I’ve been a male cheerleader for Matthew Quick’s writing since the quirkily insightful and laugh-out-loud-worthy Silver Linings Playbook, which he followed up a few months back with the Young Adult novel Forgive Me Leonard Peacock (which I reviewed). Now he’s back with another novel for grown-ups, The Good Luck of Right Now. It follows his trend of an emotionally damaged main character most people would call “different” on a journey of self-discovery with a colorful cast of friends. Does it find another strange formula for meaning, or just re-hash the same old ground? Continue reading
Some people like to start conversations with “What would happen if.” What would happen if there was a black-ops team that hired out to help you get actual closure after a relationship by erasing all traces of the ex’s existence? What would happen if the guy who invented that “A train leaves Chicago at” math problem was upset that he never received adequate compensation? What would happen if you secretly won a big cash prize in a box of Frosted Flakes when you were 10 but your parents were staunchly opposed to sugar cereal– you get the idea.
For most people, these become a running gag of conversation with the kind of friends who tolerate that sort of thing. For author B.J. Novak, famous from his work as actor and producer on The Office, they became a book of stories: One More Thing. The question is, is it any good?
I’m still kind of in a post-holidays reverie haze and in a frame of mind where I look back on years gone by, growing up in Illinois. Over the past year or so, I’ve written some Yelp reviews of places in my hometown of Alton that I know like the back of my hand. Some I love, some I don’t. I thought it might be fun to post my five favorite reviews, in no particular order, to feel a little good old fashioned Alton nostalgia.
Bubby’s & Sissy’s — 5/5 stars
Best bar in Alton. It’s always a fantastic time here on Fridays and Saturdays. Hilarious drag shows, adequate little dance floor, nice outdoor area. Best place in town to let loose and really be yourself, no matter who you are.
Except if you’re a bigot. Then please, stop being who you are. Continue reading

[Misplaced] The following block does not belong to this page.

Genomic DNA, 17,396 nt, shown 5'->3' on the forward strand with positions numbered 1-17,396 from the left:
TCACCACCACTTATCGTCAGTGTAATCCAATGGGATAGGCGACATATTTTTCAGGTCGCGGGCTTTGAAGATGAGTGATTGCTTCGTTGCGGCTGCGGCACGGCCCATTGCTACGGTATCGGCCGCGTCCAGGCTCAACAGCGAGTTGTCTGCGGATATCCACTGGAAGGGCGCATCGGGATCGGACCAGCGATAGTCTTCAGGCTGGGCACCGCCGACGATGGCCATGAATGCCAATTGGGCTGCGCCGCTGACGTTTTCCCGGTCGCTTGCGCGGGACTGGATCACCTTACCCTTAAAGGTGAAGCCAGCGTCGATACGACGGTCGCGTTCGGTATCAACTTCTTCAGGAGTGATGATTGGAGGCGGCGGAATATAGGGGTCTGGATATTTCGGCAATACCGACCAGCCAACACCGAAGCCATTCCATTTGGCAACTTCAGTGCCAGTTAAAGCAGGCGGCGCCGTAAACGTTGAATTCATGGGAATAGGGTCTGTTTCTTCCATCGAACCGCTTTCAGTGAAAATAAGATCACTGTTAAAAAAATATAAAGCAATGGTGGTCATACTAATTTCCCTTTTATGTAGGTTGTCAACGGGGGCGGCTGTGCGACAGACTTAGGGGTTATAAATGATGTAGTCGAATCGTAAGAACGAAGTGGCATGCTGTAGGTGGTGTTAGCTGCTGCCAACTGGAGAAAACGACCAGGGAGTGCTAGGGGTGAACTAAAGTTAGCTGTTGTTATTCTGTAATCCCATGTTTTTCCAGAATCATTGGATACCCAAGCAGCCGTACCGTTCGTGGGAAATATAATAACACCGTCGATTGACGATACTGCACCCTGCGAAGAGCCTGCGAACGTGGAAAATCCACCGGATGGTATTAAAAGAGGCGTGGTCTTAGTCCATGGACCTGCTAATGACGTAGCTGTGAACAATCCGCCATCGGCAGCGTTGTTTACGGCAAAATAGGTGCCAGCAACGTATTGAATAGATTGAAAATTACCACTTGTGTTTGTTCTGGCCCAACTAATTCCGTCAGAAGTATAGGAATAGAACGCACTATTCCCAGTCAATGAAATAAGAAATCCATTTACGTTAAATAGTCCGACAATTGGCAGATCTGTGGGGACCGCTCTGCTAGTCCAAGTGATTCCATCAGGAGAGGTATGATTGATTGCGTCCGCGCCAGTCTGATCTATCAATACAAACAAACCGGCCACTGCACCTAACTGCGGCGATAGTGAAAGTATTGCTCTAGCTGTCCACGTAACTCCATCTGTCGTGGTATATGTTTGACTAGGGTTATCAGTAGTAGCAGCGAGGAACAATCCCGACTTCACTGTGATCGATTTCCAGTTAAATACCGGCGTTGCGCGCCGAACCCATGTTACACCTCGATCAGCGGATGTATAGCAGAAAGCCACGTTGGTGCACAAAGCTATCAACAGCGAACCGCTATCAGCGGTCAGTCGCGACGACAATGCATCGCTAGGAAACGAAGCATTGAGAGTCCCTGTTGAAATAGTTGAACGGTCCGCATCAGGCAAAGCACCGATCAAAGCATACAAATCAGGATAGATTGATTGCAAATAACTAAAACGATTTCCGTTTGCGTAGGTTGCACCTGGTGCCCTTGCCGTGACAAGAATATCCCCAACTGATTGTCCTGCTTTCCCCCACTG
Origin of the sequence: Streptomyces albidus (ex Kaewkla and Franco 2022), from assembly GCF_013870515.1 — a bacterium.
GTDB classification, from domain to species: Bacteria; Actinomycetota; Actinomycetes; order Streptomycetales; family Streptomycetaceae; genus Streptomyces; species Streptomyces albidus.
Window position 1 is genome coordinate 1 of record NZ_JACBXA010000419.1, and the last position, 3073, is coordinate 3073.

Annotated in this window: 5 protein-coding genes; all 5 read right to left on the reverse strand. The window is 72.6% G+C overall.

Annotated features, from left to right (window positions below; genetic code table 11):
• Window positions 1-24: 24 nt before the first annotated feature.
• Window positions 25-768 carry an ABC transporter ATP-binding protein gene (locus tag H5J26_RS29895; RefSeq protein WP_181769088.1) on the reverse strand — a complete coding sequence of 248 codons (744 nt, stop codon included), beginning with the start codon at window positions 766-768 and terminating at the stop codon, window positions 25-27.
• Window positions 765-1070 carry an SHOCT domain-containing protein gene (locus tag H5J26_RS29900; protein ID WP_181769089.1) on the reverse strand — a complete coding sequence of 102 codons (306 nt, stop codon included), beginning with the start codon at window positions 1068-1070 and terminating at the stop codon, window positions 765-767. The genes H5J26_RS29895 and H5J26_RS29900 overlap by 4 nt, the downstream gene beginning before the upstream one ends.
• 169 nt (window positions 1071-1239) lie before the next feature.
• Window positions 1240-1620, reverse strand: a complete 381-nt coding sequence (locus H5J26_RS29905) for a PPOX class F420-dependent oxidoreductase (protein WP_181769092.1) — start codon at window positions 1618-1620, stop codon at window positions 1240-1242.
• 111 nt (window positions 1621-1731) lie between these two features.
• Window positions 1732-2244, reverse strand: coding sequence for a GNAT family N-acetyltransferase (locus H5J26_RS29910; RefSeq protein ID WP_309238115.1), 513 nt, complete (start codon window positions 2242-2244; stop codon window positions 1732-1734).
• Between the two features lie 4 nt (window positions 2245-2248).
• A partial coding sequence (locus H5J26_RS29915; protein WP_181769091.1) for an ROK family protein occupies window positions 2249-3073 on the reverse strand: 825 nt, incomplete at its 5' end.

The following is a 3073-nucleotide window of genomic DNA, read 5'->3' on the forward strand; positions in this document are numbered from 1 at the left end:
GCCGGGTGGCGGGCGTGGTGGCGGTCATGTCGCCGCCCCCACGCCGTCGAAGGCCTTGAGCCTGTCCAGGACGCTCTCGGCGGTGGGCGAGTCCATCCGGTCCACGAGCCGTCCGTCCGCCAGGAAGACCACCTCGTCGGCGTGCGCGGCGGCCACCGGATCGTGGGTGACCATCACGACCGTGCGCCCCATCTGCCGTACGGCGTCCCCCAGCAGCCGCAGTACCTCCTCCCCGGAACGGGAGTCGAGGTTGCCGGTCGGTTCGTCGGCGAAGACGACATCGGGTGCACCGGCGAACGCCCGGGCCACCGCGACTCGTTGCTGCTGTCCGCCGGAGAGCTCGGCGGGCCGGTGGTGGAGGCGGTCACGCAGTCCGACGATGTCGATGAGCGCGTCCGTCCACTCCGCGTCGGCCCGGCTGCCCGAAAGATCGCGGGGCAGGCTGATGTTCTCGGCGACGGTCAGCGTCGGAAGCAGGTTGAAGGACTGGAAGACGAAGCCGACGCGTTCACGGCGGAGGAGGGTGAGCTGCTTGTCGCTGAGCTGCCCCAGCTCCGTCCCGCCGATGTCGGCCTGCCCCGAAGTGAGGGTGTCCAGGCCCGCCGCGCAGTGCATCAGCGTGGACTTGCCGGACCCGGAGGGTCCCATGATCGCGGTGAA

Like Gravity, Captain Phillips is a potential Oscar nom entry in this fall’s prestige movie season that never lets up until the end.
Like a lot of people, I’ve admired Tom Hanks for a long time. When buying DVDs on a regular basis was a thing everyone was doing, my first project was to use my Columbia House subscription to get my hands on every DVD movie with Tom Hanks as the star. He has the unique ability to play an Everyman or the interesting outsider and do them both well. Rare is the exception to the rule that Hanks can dissolve himself and embody another person or the enjoyment of the audience.
Captain Philips is not one of the exceptions. He sells the New England native title character who is tasked with shipping cargo from Oman and past the Horn of Africa to Kenya. You buy his accent. You buy his leadership of the crew. And you buy his handling of the situation that arises when a skiff of Somali pirates approaches closer and closer until they hook a ladder to the side of the Maersk Alabama and board it.
I love about Hanks’ performance that it isn’t big or flashy. Director Paul Greengrass (the Bourne series) should be credited for not force-feeding us the kind of “Big Acting” speechifying moments that were the largest flaw of the otherwise fantastic Gravity.
The actor who played the lead pirate — whose name I’m too lazy to look up because I’m writing this blog post on a bus ride to Washington DC — had a very impressive debut performance. The raw intensity of his screen presence was refreshing. He’s the scariest possible skinny person I can think of. As the guys on the Filmspotting podcast pointed out, the trailers had me worrying we were going to get an overly sympathetic portrayal of him, but that fortunately didn’t turn out to be the case.
I recommend catching Captain Phillips on the big screen, but only if you’ve already seen Gravity in IMAX 3D. That should still be your top filmgoing priority.
Goodbye and good riddance, summer. That’s what I say. People talk about how short it was and how they didn’t get to go to the beach as many times as they wanted, or get enough tan lines, or wear enough Crocs and flip flops, or rock out at concert festivals in their plastic sunglasses, or whatever it is that summer-lovers do. I say summer was too long, and not just because I’m tired of sweating every time I go outside. I’m excited for the fall movie season, when the big studios finally push out their top quality product for Oscar consideration.
Some people have actually told me they saw a trailer for it and thought it looked boring. How? What about astronauts getting exploded off of their space stations is boring? I guess it’s just a matter of taste, but I found all the trailers, teasers, and behind the scenes footage I watched in advance of the movie to be exciting. And I don’t even like Sandra Bullock.
Having seen the movie, I can assure you it’s anything but boring or slow-paced. Continue reading
Apparently that is something that happens when you spend enough time over the course of several months writing reviews about any place you can think to write about. It can be a great outlet to gush about places you love and rage about places you hate. Like all writing, it’s a form of therapy — or at the very least, a release. Continue reading